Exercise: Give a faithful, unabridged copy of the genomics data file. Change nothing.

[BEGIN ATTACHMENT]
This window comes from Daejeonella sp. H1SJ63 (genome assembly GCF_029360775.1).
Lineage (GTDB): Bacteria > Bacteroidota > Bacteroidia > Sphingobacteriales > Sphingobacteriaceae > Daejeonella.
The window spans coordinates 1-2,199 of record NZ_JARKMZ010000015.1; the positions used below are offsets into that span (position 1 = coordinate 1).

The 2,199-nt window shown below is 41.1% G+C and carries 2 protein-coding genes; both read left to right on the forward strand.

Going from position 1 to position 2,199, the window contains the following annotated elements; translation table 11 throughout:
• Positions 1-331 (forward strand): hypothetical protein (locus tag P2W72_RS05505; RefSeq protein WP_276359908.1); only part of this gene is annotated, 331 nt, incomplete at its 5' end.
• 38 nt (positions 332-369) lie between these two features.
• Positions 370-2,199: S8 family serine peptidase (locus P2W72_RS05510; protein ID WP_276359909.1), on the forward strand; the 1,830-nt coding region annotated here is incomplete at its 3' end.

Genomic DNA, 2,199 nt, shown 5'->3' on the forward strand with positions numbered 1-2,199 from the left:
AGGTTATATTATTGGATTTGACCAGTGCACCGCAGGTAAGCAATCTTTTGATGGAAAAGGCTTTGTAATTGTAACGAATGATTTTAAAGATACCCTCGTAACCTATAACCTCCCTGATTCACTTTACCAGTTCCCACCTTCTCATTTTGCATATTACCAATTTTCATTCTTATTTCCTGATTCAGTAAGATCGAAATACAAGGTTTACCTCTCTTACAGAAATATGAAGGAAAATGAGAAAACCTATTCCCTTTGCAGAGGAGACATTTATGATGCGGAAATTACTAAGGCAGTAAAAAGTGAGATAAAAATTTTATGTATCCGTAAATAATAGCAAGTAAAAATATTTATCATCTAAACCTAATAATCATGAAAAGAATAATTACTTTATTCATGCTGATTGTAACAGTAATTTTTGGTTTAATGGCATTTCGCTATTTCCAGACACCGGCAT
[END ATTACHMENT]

This window comes from Daejeonella sp. H1SJ63 (genome assembly GCF_029360775.1).
Lineage (GTDB): Bacteria > Bacteroidota > Bacteroidia > Sphingobacteriales > Sphingobacteriaceae > Daejeonella.
The window spans coordinates 1-2,199 of record NZ_JARKMZ010000015.1; the positions used below are offsets into that span (position 1 = coordinate 1).

The 2,199-nt window shown below is 41.1% G+C and carries 2 protein-coding genes; both read left to right on the forward strand.

Going from position 1 to position 2,199, the window contains the following annotated elements; translation table 11 throughout:
• Positions 1-331 (forward strand): hypothetical protein (locus tag P2W72_RS05505; RefSeq protein WP_276359908.1); only part of this gene is annotated, 331 nt, incomplete at its 5' end.
• 38 nt (positions 332-369) lie between these two features.
• Positions 370-2,199: S8 family serine peptidase (locus P2W72_RS05510; protein ID WP_276359909.1), on the forward strand; the 1,830-nt coding region annotated here is incomplete at its 3' end.

Genomic DNA, 2,199 nt, shown 5'->3' on the forward strand with positions numbered 1-2,199 from the left:
AGGTTATATTATTGGATTTGACCAGTGCACCGCAGGTAAGCAATCTTTTGATGGAAAAGGCTTTGTAATTGTAACGAATGATTTTAAAGATACCCTCGTAACCTATAACCTCCCTGATTCACTTTACCAGTTCCCACCTTCTCATTTTGCATATTACCAATTTTCATTCTTATTTCCTGATTCAGTAAGATCGAAATACAAGGTTTACCTCTCTTACAGAAATATGAAGGAAAATGAGAAAACCTATTCCCTTTGCAGAGGAGACATTTATGATGCGGAAATTACTAAGGCAGTAAAAAGTGAGATAAAAATTTTATGTATCCGTAAATAATAGCAAGTAAAAATATTTATCATCTAAACCTAATAATCATGAAAAGAATAATTACTTTATTCATGCTGATTGTAACAGTAATTTTTGGTTTAATGGCATTTCGCTATTTCCAGACACCGGCAT